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Because their energy is lower than that of red light, these wavelengths are called infrared. To study the new concept, Chen's team built an object they would try to cool. They used mostly silicon. The basic ingredient in beach sand, silicon is both cheap and sturdy.

ISBN 13: 9781490495057

The base of their object was a super-thin disk of silicon, about twice the thickness of a human hair. That layer was for structural support. To that, they added a thin layer of aluminum. It reflected light waves like the shiny layer on the back of a glass mirror. Next, the researchers added the layer of material they wanted to cool. It, too, was made of silicon, but was much thinner than the base layer. It was just nanometers — billionths of a meter — thick. The researchers chose that material because it mostly emits radiation in the 8- to micrometer wavelength range.

Another way is conduction. It happens as atoms move around and bump into one another. During this natural jostling, warmer atoms transfer some of their energy — heat — to colder atoms. To minimize energy transfer through conduction, Chen and his team built a special chamber to hold their disk. Inside, they placed the disk on top of four small ceramic pegs.

The result was kind of like a tiny table. Ceramics do not transmit heat well. So with this design, very little heat could move from the disk to the chamber floor through conduction.

The researchers also wanted to minimize heat loss through convection. That meant minimizing the radiation that could reach it from the outside. First, they made the upper surface of the chamber the one pointed toward space from a special material: zinc selenide. This material only lets in radiation between the wavelengths of 8 and 13 micrometers.


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The team also designed a special panel that blocked sunlight and kept the chamber in the shade during tests. They also put a cone of reflective material around the top of the chamber. The team tested its device on the roof of their building at Stanford.

Something Radiates by Brenda Marie Smith - - Dymocks

Some of those tests spanned a full 24 hours. The object's heat energy successfully disappeared into space. But the cooling indeed was efficient when the humidity was low. For one thing, the object the team cooled is small and specially designed. But it could help out other types of cooling systems, Minnich suggests. That extra help might be a little bulky, though.

For one thing, he notes, to radiate energy at the same rate as a watt light bulb, engineers would need to build a surface of about 1 square meter And sometimes engineers have problems making experimental devices work when they try to enlarge them. Sucking all the air out of a larger chamber without making its walls crumple is tricky. In particular, zinc selenide the material the team used as the top of their cooling device is quite expensive. But with further research, he says, engineers might find a cheaper substitute.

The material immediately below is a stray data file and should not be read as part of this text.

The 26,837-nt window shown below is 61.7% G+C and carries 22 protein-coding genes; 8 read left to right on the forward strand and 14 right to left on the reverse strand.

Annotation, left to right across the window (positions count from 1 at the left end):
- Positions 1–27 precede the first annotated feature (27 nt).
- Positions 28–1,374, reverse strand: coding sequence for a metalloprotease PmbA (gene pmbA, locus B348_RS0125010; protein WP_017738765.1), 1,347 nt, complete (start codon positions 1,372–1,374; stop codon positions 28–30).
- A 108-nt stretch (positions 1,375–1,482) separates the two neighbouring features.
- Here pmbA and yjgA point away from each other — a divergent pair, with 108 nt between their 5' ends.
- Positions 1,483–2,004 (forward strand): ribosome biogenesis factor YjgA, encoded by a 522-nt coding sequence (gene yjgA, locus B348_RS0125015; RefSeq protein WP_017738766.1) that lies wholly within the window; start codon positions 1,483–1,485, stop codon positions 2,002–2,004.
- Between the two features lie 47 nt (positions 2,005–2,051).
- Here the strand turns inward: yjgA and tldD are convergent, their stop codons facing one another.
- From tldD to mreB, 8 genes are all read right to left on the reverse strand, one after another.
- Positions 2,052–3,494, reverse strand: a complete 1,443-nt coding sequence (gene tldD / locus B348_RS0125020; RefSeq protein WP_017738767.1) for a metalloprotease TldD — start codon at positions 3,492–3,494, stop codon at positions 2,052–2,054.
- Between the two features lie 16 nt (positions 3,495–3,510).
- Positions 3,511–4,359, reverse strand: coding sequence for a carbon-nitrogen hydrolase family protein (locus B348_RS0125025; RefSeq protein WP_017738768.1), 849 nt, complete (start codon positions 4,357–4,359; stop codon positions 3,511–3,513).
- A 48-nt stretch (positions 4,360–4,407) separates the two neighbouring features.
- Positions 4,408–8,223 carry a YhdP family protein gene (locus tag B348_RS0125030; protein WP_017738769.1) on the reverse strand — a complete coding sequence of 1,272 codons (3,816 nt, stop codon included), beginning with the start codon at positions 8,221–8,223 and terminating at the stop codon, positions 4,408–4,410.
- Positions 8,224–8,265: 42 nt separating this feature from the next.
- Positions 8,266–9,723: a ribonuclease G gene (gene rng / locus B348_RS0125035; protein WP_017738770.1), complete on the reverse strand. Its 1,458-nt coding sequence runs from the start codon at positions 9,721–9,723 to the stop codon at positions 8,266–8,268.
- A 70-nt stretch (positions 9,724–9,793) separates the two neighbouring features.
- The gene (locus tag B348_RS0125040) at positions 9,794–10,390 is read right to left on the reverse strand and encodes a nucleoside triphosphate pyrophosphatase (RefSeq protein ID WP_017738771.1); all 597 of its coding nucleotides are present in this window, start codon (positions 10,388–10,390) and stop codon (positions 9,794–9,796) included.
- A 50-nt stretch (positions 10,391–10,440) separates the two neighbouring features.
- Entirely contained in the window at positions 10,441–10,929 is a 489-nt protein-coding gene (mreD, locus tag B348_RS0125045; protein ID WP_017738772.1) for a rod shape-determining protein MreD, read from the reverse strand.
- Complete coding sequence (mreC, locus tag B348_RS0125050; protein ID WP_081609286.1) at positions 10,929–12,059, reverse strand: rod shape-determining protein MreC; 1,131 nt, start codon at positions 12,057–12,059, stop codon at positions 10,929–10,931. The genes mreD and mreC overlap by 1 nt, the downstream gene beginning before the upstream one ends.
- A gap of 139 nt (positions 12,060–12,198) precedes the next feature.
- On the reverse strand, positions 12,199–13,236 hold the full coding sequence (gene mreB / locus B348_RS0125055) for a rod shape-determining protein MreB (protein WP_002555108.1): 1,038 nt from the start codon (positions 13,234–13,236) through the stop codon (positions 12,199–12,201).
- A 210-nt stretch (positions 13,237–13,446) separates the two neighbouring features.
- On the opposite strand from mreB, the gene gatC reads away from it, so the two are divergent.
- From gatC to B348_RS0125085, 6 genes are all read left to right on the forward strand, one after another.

It is light and soft, and used in many items from bicycles to spacecraft. Atoms are made up of a dense nucleus that contains positively charged protons and neutrally charged neutrons. The nucleus is orbited by a cloud of negatively charged electrons. Bricks, porcelain and other types of earthenware are examples of ceramics. Many high-performance ceramics are used in industry where materials must withstand harsh conditions. The other two are convection and radiation. In conduction, energy is transferred when atoms and molecules bump into each other, with slower, colder particles gaining energy from the warmer, faster ones that slam into them.

This process occurs in the outer layers of some stars. Electromagnetic radiation is typically classified by its wavelength. The spectrum of electromagnetic radiation ranges from radio waves to gamma rays. It also includes microwaves and visible light. As a verb, to engineer means to design a device, material or process that will solve some problem or unmet need. Air with a lot of water vapor in it is known as humid.

Other invisible wavelengths include X rays, radio waves and microwaves. It tends to record a heat signature of an object or environment. Molecules can be made of single types of atoms or of different types. For example, the oxygen in the air is made of two oxygen atoms O 2 , but water is made of two hydrogen atoms and one oxygen atom H 2 O. The other two are conduction and convection.

Incoming Sunlight

In radiation, electromagnetic waves carry energy from one place to another. Unlike conduction and convection, which need material to help transfer the energy, radiation can transfer energy across empty space. Pure silicon exists in a shiny, dark-gray crystalline form and as a shapeless powder. Laboratories or manufacturing plants may use vacuum equipment to pump out air, creating an area known as a vacuum chamber.

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Cover Photo by Linda Myers. Telepathic dreamer Sarah Stevens worked for fourteen years to build the courage to leave her cruel husband Dietrich Peters, and four more years to build a life for her and her two teenage sons in steamy Baton Rouge, Louisiana. Just as Sarah meets a good man she could fall in love with in a heartbeat, Dietrich barges back into her life, and Sarah is not about to put up with it.

But Dietrich will not be deterred. He invades her home, her dreams, her mind, and he grows more threatening with each passing hour.